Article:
important to evaluate the distance of each single company firehouse that was positioned near the

ocean shoreline, as the next due could only respond from one direction. Furthermore, the stations

on the Balboa Peninsula, due to their isolation on a narrow strip of land, had to ensure that this

information was incorporated into the fire station site chosen for stations one (Balboa) and two

(Lido). Ron Coleman discussed the influence of a community on the fire station site (Ron

Coleman, personal communication). Newport Beach has many active community organizations

and any fire station movement is likely to be closely scrutinized. Coleman stated that people do

not like an established fire station moved out of a community and that the placement of a fire

station in an established community was controversial as well. This information would be

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important in the community outreach process involving any station relocation plan in the City of

Newport Beach.

Data was also collected from Rod Murphy of the Newport Beach GIS Department, which

provided information about the number of road miles and square miles covered within the

designated first-due area of each existing fire station. Murphy used the Newport Beach GIS to

map the city, illustrating the current location of each existing firehouse with a polygon

demonstrating the area of coverage. These maps illustrate the coverage potential of each

individual fire station based on the ISO formula for total road miles achievable in five minutes of

travel time. Using this type of graphic, the reader can easily recognize those areas where the

current Newport Beach fire stations overlap in coverage. This graphic also shows the areas that

are too far from a fire station and outside of the policy objectives for travel time, therefore

subjecting citizens and property to increased risk. This data was used when locating a fire station

site by finding a location that either had a small area and population outside of the travel time

zone or, with an additional fire station, covered the entire city using the GIS mapping


The ISO calculation for travel time, i.e., Time = 0.65+1.7*Distance, was used to map the

distance each firehouse is able to cover based on the NBFD travel time policy of five minutes for

the first arriving company. The maps were reviewed and assessed for areas outside the

performance standard of five minutes for travel time, as well as for opportunities for relocation.

These illustrations of fire station coverage were used to identify the geographical area of the city

protected within the NBFD policy, and the area of the city too far from a fire station to meet the

travel time standard.

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The relocation of a fire station will involve a number of facets that are difficult to evaluate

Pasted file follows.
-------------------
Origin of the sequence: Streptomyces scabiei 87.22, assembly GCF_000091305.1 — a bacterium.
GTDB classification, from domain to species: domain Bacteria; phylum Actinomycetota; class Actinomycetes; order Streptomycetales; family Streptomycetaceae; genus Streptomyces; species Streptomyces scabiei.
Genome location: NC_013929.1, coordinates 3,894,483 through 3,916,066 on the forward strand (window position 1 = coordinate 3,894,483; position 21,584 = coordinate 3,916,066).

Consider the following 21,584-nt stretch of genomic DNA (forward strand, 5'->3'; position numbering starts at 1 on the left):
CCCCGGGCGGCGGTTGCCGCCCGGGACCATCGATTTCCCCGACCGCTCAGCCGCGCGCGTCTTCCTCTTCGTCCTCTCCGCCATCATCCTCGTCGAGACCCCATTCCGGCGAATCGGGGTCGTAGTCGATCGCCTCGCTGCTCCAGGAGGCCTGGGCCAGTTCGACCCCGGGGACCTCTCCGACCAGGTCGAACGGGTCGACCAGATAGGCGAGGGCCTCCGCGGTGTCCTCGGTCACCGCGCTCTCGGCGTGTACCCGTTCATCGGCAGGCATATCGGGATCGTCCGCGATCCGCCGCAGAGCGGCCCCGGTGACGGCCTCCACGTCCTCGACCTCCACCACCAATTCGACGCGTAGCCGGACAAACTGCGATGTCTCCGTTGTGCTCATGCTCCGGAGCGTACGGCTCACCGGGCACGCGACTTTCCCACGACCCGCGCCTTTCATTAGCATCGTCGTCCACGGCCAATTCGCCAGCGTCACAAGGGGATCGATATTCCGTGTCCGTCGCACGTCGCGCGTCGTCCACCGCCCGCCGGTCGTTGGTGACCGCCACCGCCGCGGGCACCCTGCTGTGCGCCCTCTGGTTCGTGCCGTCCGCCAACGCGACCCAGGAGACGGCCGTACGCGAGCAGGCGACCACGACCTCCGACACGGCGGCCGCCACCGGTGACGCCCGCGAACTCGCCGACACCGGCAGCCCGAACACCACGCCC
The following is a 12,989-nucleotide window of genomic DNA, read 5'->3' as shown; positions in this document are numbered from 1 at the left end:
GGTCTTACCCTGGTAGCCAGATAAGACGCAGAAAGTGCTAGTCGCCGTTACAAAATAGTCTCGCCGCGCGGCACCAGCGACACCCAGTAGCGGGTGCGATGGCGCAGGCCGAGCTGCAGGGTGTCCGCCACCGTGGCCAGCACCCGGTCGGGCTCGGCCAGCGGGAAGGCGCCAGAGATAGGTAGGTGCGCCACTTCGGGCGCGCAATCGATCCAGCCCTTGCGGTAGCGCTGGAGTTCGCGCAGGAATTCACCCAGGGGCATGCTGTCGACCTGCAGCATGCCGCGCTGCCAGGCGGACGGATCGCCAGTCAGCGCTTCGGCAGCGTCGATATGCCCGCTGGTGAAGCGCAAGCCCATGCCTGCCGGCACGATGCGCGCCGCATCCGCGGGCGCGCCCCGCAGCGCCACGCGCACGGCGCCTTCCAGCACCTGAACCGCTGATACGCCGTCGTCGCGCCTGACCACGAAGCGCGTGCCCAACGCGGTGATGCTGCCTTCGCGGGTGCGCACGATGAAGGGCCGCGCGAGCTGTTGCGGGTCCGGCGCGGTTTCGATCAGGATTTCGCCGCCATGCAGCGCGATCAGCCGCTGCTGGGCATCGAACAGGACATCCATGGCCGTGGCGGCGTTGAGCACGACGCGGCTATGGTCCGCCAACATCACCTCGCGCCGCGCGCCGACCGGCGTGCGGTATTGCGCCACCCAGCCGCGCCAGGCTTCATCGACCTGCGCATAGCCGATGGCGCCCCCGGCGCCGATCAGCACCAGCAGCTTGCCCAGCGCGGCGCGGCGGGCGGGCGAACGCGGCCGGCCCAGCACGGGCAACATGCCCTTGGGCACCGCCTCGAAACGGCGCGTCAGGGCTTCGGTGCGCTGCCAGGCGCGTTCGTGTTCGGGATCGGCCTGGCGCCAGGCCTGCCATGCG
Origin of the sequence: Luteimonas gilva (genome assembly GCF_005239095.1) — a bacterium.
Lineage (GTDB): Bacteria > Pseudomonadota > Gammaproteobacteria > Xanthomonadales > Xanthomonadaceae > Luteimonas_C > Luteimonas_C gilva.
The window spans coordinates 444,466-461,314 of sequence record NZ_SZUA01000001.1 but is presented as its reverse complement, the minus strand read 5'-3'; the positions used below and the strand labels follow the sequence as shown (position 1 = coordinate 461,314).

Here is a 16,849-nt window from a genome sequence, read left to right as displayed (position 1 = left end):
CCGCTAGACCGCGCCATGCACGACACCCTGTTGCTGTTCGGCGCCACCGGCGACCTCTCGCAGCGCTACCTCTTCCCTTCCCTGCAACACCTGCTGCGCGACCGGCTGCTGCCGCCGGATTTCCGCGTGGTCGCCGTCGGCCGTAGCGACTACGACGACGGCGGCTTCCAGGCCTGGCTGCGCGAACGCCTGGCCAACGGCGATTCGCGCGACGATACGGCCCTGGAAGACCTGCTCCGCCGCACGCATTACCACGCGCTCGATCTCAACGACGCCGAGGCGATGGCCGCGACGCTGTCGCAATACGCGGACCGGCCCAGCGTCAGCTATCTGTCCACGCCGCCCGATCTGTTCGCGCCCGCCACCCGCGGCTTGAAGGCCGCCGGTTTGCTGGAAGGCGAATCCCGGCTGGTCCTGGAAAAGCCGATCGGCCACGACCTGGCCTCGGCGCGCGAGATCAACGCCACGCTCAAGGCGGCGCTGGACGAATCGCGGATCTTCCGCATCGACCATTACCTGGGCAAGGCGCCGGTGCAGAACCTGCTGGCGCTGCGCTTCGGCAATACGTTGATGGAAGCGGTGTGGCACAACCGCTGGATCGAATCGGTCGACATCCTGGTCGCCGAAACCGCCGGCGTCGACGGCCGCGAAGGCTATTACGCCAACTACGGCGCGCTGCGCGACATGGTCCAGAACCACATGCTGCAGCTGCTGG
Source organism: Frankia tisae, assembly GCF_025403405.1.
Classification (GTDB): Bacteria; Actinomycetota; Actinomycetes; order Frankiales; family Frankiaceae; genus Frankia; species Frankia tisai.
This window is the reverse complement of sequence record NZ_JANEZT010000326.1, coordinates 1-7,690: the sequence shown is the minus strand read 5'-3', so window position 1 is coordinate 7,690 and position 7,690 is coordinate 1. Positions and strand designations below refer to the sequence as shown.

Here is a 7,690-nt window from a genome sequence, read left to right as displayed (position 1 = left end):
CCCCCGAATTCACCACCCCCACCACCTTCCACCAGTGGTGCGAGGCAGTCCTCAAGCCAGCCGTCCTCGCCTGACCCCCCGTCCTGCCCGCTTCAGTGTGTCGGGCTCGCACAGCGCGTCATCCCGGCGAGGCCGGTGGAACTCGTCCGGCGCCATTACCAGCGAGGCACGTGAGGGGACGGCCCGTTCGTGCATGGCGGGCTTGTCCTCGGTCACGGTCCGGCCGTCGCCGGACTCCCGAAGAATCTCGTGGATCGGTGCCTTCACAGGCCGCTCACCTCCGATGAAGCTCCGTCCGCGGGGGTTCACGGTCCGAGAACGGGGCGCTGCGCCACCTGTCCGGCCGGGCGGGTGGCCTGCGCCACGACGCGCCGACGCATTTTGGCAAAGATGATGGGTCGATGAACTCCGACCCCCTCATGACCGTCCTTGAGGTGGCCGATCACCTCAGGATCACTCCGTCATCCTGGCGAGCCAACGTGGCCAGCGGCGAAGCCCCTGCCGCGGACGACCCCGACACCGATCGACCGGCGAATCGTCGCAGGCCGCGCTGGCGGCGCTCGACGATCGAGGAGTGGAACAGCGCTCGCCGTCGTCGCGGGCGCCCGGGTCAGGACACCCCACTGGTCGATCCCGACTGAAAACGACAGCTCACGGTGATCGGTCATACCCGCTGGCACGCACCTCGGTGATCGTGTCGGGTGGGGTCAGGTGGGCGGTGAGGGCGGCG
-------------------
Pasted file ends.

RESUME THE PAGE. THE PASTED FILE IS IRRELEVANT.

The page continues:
without actually engaging in the process. The acceptance by the community and how that would

impact the final decision by the political body are a large factor in a community like Newport

Beach. Furthermore, a simulated outreach plan regarding a topic that would be so important to

the community is not possible without creating undue concern. Additionally, the travel time

formula for speed over a distance is a calculation and an estimation of fire apparatus

performance. This formula was developed by the RAND Corporation in the early 1970s and has

not been modified for the more powerful modern fire apparatus and high speed road systems of

today. However, recent validation studies by the ISO still support this equation as a predictive

tool (ISO, 2009). Finally, there are many gated communities in Newport Beach, and private

streets with speed bumps used to slow traffic. These traffic calming measures are not part of the

travel time calculation. However, weather, traffic, grade and intersection crossings are included

in the formula (ISO).


Interview data from Dan Campagnolo of the Newport Beach Planning Department and

Rod Murphy of the Newport Beach GIS Department is shown in Table 1. Table 1 illustrates the

area of responsibility of each of the eight fire stations in their current location. This is based on

the first-due response district, or the unit that would be initially assigned within a geographic

first-due district if all of the resources were available. Knowledge of how much area and

responsibility is covered by each fire station is important when rebalancing fire station locations.

If a station has low values of responsibility on the factors noted in Table 1 then it is likely that

the fire station can handle more of the workload from a nearby fire station. A review of this table